Sugar is everywhere today. Not only is it an extremely common additive to many foods, it's also a leading culprit in conditions from inflammation to obesity. Even if you're careful with your intake of desserts and sweetened foods, sugar may be creeping into your diet from sources you'd least expect.
The more sugar you eat, the more sugar you crave--and the more sugar it takes to make a food taste sweet. However, when you decrease the amount of added sugar in your diet, fresh fruit will begin to taste sweeter and "sweets" will begin to taste sickeningly sweet. Change your perception of sweetness one spoonful of added sugar at a time with these tips on cutting back.
Train Your Sweet Tooth
How can you limit your sugar intake? Start by decreasing the amount of sugar you currently use. Many recipes are just as good with a bit less sugar than called for. If you drink tea or coffee, try cutting the amount of sugar you use by half. You may be pleasantly surprised to discover that, over time, you won't notice the difference.
Read the label before tossing an item into your grocery cart. You may be surprised by how much sugar is added to foods that don't necessarily taste sweet, such as bread, cereal, frozen vegetables (really!), and pasta sauces. Many foods that are already naturally sweet, such as fruit juice and yogurt, are often loaded with added sugar. For example, a dessert-flavored yogurt, like cheesecake, may contain 20 to 30 grams of sugar per serving--much more than is needed to taste sweet.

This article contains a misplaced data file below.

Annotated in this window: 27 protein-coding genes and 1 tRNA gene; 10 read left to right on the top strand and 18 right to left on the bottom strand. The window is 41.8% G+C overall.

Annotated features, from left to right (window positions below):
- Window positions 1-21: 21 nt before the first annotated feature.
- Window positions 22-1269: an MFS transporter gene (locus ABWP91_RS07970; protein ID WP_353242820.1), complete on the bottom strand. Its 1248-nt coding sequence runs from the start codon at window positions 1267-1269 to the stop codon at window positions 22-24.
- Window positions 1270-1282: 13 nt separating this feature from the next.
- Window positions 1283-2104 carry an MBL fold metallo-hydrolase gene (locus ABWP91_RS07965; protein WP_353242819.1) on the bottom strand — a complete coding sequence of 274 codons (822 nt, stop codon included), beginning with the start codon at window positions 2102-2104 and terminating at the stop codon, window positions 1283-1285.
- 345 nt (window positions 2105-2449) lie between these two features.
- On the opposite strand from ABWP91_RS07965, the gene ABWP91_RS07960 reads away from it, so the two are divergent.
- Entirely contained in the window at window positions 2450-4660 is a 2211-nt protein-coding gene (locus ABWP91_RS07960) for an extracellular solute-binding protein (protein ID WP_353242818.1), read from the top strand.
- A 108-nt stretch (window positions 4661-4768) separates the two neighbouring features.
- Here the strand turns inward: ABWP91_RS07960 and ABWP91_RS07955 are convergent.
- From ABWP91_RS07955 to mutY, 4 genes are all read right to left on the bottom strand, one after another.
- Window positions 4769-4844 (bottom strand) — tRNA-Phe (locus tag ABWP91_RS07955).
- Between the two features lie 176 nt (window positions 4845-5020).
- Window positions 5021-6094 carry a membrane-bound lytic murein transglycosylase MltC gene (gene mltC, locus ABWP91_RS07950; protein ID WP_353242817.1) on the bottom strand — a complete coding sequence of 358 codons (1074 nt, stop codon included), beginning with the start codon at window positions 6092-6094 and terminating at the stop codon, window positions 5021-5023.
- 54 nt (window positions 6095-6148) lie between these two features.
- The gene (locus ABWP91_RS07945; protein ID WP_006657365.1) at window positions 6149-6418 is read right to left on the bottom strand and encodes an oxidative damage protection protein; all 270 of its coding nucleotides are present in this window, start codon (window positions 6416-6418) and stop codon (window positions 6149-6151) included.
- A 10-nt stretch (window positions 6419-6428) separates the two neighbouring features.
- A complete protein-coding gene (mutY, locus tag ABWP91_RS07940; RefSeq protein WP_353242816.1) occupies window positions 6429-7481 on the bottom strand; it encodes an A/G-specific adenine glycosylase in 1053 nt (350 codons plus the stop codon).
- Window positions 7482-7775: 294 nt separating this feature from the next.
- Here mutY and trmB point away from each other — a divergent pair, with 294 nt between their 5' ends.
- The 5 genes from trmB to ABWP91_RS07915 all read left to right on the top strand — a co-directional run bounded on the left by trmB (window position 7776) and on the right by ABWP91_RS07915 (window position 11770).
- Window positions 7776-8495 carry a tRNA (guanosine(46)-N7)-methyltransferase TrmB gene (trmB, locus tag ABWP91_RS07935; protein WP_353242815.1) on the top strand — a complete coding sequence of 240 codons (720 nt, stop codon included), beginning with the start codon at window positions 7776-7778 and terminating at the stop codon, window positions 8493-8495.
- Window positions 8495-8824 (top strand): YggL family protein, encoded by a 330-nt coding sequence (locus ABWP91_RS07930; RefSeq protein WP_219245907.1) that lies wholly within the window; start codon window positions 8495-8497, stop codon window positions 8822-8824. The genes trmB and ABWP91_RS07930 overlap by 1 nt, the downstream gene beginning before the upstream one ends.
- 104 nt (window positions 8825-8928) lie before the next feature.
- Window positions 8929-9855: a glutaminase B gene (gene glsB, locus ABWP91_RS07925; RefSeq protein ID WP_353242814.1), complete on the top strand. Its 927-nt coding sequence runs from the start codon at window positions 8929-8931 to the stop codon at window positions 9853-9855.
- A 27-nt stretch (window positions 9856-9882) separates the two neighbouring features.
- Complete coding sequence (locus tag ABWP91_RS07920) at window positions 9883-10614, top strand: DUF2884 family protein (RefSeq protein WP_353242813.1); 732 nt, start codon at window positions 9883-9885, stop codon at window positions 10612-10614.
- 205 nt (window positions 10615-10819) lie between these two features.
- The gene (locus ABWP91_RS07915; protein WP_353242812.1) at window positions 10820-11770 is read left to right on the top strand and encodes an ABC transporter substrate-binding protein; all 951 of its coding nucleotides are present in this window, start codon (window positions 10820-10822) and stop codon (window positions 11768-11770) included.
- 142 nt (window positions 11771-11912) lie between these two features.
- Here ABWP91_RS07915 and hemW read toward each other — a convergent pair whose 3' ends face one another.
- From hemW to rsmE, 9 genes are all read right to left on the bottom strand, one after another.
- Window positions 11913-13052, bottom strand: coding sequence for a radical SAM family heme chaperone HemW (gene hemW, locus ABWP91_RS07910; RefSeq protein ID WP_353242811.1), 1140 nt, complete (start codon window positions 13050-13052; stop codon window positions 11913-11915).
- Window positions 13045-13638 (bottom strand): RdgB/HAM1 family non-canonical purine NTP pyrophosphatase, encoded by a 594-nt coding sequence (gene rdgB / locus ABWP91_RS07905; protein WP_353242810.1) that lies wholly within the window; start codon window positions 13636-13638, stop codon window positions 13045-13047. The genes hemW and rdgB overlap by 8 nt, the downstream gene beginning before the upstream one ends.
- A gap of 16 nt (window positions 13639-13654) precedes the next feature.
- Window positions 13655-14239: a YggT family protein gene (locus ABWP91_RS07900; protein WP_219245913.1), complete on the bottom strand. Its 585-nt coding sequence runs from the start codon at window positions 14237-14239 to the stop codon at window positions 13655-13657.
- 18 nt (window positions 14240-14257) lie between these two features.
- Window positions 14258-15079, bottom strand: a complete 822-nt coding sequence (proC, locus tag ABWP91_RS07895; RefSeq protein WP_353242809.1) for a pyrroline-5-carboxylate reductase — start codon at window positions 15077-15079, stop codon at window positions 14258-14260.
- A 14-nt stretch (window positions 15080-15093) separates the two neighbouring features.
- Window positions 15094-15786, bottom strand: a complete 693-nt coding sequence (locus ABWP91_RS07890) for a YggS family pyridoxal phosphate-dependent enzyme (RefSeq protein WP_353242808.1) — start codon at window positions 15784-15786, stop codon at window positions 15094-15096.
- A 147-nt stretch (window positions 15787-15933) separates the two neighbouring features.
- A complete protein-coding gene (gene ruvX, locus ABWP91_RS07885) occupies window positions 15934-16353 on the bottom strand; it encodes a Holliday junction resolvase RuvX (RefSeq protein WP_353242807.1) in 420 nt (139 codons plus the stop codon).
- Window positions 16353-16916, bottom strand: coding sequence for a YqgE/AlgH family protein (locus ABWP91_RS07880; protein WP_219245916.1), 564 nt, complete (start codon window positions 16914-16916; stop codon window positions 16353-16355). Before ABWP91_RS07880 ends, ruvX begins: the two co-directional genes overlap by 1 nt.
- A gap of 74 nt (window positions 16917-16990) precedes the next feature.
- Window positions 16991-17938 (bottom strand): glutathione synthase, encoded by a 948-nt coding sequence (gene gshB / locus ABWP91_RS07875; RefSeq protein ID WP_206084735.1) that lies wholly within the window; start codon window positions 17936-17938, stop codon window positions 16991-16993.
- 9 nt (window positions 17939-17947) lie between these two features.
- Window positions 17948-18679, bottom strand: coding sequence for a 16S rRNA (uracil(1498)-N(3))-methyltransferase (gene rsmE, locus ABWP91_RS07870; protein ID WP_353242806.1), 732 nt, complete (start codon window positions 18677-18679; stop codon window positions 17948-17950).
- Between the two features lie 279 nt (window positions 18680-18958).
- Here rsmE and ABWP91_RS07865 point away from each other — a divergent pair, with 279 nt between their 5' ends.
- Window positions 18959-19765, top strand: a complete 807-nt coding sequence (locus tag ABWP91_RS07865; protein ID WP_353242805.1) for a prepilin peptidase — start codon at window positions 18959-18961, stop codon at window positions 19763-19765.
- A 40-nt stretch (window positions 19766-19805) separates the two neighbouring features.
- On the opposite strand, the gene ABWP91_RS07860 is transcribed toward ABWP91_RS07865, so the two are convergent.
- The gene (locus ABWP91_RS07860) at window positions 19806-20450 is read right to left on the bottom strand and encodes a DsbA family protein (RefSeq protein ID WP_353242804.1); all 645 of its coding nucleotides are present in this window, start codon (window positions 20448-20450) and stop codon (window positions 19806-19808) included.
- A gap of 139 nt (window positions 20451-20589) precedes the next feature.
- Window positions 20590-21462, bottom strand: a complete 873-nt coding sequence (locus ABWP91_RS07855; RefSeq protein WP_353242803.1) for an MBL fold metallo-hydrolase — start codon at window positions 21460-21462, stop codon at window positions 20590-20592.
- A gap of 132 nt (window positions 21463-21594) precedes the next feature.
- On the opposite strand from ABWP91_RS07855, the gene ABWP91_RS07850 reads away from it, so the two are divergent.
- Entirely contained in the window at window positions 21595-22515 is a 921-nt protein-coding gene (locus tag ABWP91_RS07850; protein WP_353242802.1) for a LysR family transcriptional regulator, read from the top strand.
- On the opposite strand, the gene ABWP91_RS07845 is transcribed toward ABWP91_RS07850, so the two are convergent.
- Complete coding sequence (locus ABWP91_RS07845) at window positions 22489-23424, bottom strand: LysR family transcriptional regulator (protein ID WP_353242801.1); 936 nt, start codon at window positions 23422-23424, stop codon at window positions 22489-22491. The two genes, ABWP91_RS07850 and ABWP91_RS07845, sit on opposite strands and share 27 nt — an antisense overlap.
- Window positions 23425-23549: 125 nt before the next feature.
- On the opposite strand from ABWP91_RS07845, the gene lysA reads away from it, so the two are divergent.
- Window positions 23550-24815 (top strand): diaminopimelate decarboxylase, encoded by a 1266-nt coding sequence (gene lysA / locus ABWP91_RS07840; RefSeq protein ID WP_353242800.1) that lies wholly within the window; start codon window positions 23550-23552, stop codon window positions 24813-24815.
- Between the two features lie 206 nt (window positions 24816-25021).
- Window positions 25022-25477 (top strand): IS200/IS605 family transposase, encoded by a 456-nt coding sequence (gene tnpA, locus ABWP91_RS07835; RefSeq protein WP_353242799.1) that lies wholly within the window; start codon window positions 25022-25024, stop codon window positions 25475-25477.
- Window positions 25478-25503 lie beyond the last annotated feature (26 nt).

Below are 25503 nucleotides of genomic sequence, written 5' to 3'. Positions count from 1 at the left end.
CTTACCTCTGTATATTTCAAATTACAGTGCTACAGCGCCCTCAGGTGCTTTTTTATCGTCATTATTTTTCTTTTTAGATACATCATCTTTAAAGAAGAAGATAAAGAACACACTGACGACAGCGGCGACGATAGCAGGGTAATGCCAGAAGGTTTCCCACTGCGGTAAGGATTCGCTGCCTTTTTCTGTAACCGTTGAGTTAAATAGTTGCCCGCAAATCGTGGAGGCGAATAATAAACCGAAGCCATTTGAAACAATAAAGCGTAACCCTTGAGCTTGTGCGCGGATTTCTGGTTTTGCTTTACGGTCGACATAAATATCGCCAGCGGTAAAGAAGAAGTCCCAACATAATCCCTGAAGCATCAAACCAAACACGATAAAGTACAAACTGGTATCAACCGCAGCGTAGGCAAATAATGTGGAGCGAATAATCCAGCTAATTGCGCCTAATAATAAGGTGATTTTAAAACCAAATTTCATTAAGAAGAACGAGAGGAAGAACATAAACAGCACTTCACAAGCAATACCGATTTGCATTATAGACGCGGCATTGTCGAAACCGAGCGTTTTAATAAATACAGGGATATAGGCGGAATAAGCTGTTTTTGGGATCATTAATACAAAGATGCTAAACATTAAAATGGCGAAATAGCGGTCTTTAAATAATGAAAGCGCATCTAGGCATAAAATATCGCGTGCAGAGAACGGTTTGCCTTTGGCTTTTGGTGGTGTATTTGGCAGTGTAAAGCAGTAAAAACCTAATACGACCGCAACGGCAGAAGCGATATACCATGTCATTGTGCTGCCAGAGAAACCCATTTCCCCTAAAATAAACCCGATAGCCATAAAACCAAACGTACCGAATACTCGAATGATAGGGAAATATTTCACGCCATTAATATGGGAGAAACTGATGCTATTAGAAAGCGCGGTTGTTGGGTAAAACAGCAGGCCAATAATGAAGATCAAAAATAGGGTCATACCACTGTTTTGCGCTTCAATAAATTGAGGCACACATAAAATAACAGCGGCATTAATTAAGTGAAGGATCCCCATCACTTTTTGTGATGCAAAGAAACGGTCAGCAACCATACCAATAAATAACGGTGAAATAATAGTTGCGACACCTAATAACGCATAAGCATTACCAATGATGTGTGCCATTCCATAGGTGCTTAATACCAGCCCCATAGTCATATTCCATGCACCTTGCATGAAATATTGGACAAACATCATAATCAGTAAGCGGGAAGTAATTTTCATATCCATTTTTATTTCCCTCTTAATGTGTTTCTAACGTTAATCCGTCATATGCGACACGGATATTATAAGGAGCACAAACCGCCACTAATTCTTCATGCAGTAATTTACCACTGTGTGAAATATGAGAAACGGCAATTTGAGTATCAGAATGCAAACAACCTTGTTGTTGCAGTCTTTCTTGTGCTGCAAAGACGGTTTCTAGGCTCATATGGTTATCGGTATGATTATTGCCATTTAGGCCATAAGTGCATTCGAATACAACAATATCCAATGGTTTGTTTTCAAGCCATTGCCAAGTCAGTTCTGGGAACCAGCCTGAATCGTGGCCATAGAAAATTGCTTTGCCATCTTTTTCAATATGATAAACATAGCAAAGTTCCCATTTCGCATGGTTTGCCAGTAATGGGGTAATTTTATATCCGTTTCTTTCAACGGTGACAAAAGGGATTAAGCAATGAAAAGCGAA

Beware of Euphemisms
It's not enough to keep an eye out just for sugar and high fructose corn syrup. Molasses, maple syrup, honey, beet sugar, evaporated cane juice, maltose or maltodextrin, lactose, sucrose, and barley malt, among many others, all mean "sugar." Likewise, anything labeled "fat free" can be deceptive. Although you may be eliminating fat, these items often add extra sugar to buffer the taste of missing fat.
Eliminating added sugar from your diet is difficult, but you can't escape sugar completely: fruit naturally contains sugar (fructose), as do milk and yogurt (lactose). Sometimes naturally sweet foods are used to add sweetness to a product without being considered added sugar. For example, apple juice is added to most fruit juices because it's naturally very sweet, but it's also less nutritious than other juices. Too much of any kind of sugar--naturally occurring or added--can be a risk factor for several conditions, including cavities.
At first, it may seem that less sugar makes everything taste worse. Be patient. Your body will adjust and you'll be able to detect the sweetness of food more acutely as you consume less sugar. You may even lose a few pounds and be able to sail through the holidays without your typical weight gain. If you still crave sugar, allow yourself a few sweet bites now and then. With all the sugar you've eliminated from your regular diet, now you can afford it too!